A great initiative was taken by ASP Atul Kulkarni where he approached the citizens. Usually, people feel shy or hold themselves back about approaching the police.
Certain crimes that most people are scared to report and the ones that have the most far-reaching effects. People are most of the times scared and imagine being scared all the time or walking on the street terrified for your life. Many people hold their your mobile phones clutched tightly and keys between fingers. Living like this will be impossible.
IPS officer Atul V Kulkarni, Assistant Superintendent (ASP) in Bhayandar Thane, realised that there was an immediate need to end this gap. He wanted people and police to connect. It is impossible for police to be stationed on every street, or every house all the time to track such illegal and dangerous activities.
On the other hand, for the police, the need to reach the people who live suppressed lives at home and have no safe way of even reaching their nearest police station is of utmost importance.
For this he made two divisions for convenience of people—a Drug Cell and a women’s cell called the Bharosa (Trust) Cell.
ASP Kulkarni said, “We established a triple action plan to tackle the drug abuse problem in the city. The first step was to create awareness through school rallies, exhibitions, street plays, flash mobs, society meetings etc. We also started a helpline number that people can call, and our team will reach the location within 10-15 minutes!”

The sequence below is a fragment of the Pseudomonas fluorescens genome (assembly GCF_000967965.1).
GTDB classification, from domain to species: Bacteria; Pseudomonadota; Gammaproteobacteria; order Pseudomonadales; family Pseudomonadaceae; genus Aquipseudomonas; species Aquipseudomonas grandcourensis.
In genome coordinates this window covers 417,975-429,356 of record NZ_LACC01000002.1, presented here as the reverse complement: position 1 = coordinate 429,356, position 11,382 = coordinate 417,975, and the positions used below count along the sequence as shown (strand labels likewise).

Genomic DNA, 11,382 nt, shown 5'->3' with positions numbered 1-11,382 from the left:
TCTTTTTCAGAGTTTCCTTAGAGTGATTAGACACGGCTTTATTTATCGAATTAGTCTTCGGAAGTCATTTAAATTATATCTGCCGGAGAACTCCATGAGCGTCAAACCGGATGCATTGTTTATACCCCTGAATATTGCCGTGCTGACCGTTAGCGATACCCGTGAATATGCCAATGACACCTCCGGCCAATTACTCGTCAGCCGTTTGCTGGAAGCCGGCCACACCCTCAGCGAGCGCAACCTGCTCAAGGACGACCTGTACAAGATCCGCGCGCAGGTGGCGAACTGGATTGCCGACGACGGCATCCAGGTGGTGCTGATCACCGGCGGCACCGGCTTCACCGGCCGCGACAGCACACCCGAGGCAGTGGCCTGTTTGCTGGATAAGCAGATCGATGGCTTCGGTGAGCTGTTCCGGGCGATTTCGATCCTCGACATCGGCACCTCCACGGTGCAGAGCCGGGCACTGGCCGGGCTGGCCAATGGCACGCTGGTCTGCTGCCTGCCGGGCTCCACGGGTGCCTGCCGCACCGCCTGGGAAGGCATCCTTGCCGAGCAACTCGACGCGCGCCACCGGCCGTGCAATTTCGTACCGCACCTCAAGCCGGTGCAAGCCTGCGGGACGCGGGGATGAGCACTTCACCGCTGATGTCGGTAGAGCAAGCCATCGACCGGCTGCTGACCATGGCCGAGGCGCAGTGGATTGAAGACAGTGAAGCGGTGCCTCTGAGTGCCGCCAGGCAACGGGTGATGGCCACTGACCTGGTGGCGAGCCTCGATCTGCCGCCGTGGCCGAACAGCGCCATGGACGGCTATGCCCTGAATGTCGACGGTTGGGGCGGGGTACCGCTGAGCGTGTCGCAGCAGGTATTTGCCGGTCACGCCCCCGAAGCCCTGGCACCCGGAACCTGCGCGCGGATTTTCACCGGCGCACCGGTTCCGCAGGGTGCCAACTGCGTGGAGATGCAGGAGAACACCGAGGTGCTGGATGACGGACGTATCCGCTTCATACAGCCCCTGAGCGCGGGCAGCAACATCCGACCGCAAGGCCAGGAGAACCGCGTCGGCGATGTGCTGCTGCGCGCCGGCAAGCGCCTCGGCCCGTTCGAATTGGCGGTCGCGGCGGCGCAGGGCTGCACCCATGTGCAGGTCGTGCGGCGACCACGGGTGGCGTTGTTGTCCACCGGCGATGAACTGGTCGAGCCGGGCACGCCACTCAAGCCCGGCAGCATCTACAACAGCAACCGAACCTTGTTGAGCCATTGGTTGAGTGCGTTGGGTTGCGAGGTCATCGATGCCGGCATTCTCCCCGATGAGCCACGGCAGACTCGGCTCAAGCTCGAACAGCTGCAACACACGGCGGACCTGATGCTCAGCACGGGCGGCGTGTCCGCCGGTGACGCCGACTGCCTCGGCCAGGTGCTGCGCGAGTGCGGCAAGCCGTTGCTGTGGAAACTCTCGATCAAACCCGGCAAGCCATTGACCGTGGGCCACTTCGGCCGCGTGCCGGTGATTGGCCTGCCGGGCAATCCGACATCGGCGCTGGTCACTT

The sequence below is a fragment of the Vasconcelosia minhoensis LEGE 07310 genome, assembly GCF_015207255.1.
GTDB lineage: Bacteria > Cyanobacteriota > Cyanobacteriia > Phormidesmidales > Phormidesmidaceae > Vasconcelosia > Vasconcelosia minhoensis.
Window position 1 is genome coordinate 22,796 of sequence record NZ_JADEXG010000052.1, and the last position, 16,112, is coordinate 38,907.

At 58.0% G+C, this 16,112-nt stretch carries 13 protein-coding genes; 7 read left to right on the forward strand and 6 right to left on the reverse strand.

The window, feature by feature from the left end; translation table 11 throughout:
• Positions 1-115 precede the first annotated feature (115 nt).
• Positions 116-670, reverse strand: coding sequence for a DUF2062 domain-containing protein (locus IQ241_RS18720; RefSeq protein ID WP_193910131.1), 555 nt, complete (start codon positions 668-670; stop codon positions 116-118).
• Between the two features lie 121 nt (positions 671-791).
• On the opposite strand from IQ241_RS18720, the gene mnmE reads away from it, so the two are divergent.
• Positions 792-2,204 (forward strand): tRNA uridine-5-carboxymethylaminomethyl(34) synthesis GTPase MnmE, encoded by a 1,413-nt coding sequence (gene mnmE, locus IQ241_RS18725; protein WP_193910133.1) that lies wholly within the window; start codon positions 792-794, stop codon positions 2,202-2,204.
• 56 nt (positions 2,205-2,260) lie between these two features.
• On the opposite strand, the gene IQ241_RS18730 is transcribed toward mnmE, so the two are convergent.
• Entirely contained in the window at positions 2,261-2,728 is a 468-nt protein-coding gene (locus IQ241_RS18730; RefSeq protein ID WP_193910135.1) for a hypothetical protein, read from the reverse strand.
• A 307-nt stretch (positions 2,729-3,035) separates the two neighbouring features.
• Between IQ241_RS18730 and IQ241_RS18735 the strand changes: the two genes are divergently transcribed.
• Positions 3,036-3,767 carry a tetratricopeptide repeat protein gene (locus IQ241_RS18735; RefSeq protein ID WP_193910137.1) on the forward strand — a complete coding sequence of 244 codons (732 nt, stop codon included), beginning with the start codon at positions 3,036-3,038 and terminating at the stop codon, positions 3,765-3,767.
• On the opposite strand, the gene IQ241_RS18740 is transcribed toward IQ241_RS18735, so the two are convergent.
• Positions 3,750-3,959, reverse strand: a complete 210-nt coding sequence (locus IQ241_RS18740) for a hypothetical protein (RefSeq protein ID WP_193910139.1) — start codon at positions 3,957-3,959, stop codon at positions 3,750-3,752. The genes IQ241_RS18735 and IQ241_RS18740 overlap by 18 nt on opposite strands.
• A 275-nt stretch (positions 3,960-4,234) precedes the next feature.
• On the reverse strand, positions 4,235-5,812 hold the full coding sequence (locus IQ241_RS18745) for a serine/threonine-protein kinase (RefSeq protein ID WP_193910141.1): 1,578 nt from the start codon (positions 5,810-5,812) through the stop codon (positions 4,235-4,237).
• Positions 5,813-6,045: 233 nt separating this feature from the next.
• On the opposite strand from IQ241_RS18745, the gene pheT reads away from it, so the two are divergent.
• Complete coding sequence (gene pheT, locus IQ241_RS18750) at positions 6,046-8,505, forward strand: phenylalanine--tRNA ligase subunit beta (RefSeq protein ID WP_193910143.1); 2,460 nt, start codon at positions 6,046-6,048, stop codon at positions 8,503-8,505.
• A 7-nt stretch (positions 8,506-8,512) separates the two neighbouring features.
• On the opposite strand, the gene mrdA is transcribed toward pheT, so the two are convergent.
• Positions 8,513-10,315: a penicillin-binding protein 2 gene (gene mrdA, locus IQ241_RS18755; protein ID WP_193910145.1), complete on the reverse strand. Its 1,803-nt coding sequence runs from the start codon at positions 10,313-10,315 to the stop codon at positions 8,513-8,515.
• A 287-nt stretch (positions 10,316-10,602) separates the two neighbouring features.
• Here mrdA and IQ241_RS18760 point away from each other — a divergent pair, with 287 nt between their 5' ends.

Thanks to these efforts, within six months, the Thane police has reached out to about 20,500 people!
“We have also started counselling sessions. This is a completely community-based initiative. Here we have involved doctors, psychologists, psychiatrists, social workers, NGO and the media. We have seen a good success rate since 20 people from our rehabilitation centre have started their own businesses. We also help them get employment, so they have a less chance of going back to doing drugs,” he said.
“Taking inspiration from the same angle, we have also established Bharosa (Trust) cells for women,” the IPS officer said. He added, “Whatever complaints women have about family issues, harassment related to a girl child, sexual assault are addressed here.”
“There are quarrels in housing societies, with neighbours, when children are playing together. And at times, things escalate to an unfortunate level. We address all such issues related to women under the Bharosa cell. Now, some women approach us directly at the station. But for those who are unable to do so, we have established the Nirbhaya Pathaks—vans that patrol streets and housing societies. Women officers in civil clothes drive around in these vans and keep an eye out for sexual predators, instances of ragging etc.”
“We have installed complaint boxes in schools in Thane. Girls can give anonymous complaints there. Every Monday, a police officer takes out the complaint chits, in front of the principal, and then we address them one by one,” says APS Kulkarni. This way, girls who have been facing abuse either in schools or their homes can safely issue complaints to the police. The police, through the principal and teachers, who know the children personally can approach the children and solve their issues.